Giant space turtle is a reading must
Resting on four elephants supported by a giant turtle hurtling through space, Discworld appears to be light years away from the world of AS Byatt.
But that has not stopped the grand dame of English letters from nominating Terry Pratchett and his imaginary universe as the piece of literature children must read.
Dame Antonia's nomination springs from a TES survey that asked some of Britain's leading literary lights which great works the nation's pupils must read.
Andrew Motion, the poet laureate, Jacqueline Wilson, the children's laureate, Michael Morpurgo, her predecessor, and authors Beryl Bainbridge and Philip Pullman nominated nursery rhymes, Rudyard Kipling, Siegfried Sassoon, Charles Dickens and even French novelist Jean Giono.
AS Byatt, best-known for Possession: A Romance, said: "Terry Pratchett tells a rattling good story in a way that gives people like me enormous pleasure but also gets 12-year-old nerds to read. Almost every child should be told to read him, not in class, but secretly."
Andrew Motion chose Dickens, "partly because the themes are to do with elsewhere, people moving between countries".
Dickens and Great Expectations was also Jacqueline Wilson's choice. She said: "Any Jane Austen for the writer's style - so superb. But it would be Dickens for the crackle, vitality and joy."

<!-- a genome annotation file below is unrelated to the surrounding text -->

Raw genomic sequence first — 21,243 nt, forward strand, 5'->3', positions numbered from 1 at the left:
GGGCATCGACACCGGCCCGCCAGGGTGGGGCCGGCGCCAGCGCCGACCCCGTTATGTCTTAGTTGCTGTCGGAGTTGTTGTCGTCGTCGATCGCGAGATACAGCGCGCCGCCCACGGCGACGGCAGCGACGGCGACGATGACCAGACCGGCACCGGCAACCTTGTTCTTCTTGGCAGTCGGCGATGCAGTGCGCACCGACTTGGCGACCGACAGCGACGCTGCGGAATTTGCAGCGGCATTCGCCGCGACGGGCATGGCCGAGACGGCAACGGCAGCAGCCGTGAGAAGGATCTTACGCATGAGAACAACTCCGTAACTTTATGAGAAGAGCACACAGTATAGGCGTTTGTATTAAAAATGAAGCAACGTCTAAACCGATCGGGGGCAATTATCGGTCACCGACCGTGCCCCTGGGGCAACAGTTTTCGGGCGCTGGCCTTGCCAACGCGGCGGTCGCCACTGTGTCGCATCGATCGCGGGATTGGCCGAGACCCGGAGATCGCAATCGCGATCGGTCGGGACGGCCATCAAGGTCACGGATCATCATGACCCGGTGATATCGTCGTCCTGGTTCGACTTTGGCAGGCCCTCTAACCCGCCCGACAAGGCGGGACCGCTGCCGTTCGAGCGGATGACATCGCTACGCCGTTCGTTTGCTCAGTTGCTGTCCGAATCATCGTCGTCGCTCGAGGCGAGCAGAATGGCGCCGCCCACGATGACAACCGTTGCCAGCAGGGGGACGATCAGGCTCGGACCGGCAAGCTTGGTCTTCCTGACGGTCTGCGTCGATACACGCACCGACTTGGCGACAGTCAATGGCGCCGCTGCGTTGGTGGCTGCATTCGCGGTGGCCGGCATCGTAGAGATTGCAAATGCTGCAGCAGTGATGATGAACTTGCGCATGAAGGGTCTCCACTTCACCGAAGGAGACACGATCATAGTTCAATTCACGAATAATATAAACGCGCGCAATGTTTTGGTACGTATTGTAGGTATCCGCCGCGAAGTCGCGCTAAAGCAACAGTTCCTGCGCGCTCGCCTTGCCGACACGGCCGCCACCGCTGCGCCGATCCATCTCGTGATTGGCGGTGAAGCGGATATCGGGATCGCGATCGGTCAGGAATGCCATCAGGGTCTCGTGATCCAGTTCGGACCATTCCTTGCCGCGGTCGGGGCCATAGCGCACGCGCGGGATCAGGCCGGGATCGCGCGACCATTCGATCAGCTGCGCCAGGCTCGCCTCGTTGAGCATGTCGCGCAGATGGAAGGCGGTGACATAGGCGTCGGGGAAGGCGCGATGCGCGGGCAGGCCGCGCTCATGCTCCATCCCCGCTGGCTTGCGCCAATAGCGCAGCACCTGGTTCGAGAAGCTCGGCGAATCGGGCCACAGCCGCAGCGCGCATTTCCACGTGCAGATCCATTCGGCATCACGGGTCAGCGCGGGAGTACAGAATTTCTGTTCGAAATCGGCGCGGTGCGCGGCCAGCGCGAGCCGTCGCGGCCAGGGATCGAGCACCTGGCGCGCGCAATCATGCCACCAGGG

Dame Beryl Bainbridge, whose novels The Dressmaker and Young Adolf centre on wartime scenes, nominates the nation's war poets and Siegfried Sassoon in particular. "It was poems that got one going, particularly Wordsworth, Shakespeare and Tennyson. I did not understand a word at the time but if you look at them later you do understand."
His Dark Materials author Philip Pullman nominates fairy tales and nursery rhymes: "They are a necessity. They nourish the emotions as well as the intellect and emotion. Any child that misses out on their Cinderella and Little Bo Beep will be missing out on a great deal of enjoyment."
Michael Morpurgo, the distinguished children's writer, nominates French writer Jean Giono, a First World War veteran who won acclaim for The Man Who Planted Trees. He said: "It's about a shepherd in the mountains of Provence. It's a beautifully observed piece of writing."